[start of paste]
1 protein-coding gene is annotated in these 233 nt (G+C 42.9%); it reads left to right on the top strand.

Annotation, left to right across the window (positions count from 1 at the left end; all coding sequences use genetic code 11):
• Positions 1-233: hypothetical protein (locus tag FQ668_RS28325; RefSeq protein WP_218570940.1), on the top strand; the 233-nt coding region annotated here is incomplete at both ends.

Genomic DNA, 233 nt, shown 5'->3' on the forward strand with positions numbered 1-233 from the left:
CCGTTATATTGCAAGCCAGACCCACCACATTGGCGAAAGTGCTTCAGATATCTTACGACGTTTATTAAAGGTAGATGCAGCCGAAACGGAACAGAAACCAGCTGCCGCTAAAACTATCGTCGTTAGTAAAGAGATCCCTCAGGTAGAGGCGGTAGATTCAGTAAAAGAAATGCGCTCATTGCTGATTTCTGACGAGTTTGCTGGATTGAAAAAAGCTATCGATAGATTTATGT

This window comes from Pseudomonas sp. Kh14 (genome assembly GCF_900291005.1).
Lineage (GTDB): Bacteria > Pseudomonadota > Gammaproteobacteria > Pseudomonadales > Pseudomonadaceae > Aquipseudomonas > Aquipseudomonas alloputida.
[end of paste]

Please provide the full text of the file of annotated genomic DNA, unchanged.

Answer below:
1 protein-coding gene is annotated in these 233 nt (G+C 42.9%); it reads left to right on the top strand.

Annotation, left to right across the window (positions count from 1 at the left end; all coding sequences use genetic code 11):
• Positions 1-233: hypothetical protein (locus tag FQ668_RS28325; RefSeq protein WP_218570940.1), on the top strand; the 233-nt coding region annotated here is incomplete at both ends.

Genomic DNA, 233 nt, shown 5'->3' on the forward strand with positions numbered 1-233 from the left:
CCGTTATATTGCAAGCCAGACCCACCACATTGGCGAAAGTGCTTCAGATATCTTACGACGTTTATTAAAGGTAGATGCAGCCGAAACGGAACAGAAACCAGCTGCCGCTAAAACTATCGTCGTTAGTAAAGAGATCCCTCAGGTAGAGGCGGTAGATTCAGTAAAAGAAATGCGCTCATTGCTGATTTCTGACGAGTTTGCTGGATTGAAAAAAGCTATCGATAGATTTATGT

This window comes from Pseudomonas sp. Kh14 (genome assembly GCF_900291005.1).
Lineage (GTDB): Bacteria > Pseudomonadota > Gammaproteobacteria > Pseudomonadales > Pseudomonadaceae > Aquipseudomonas > Aquipseudomonas alloputida.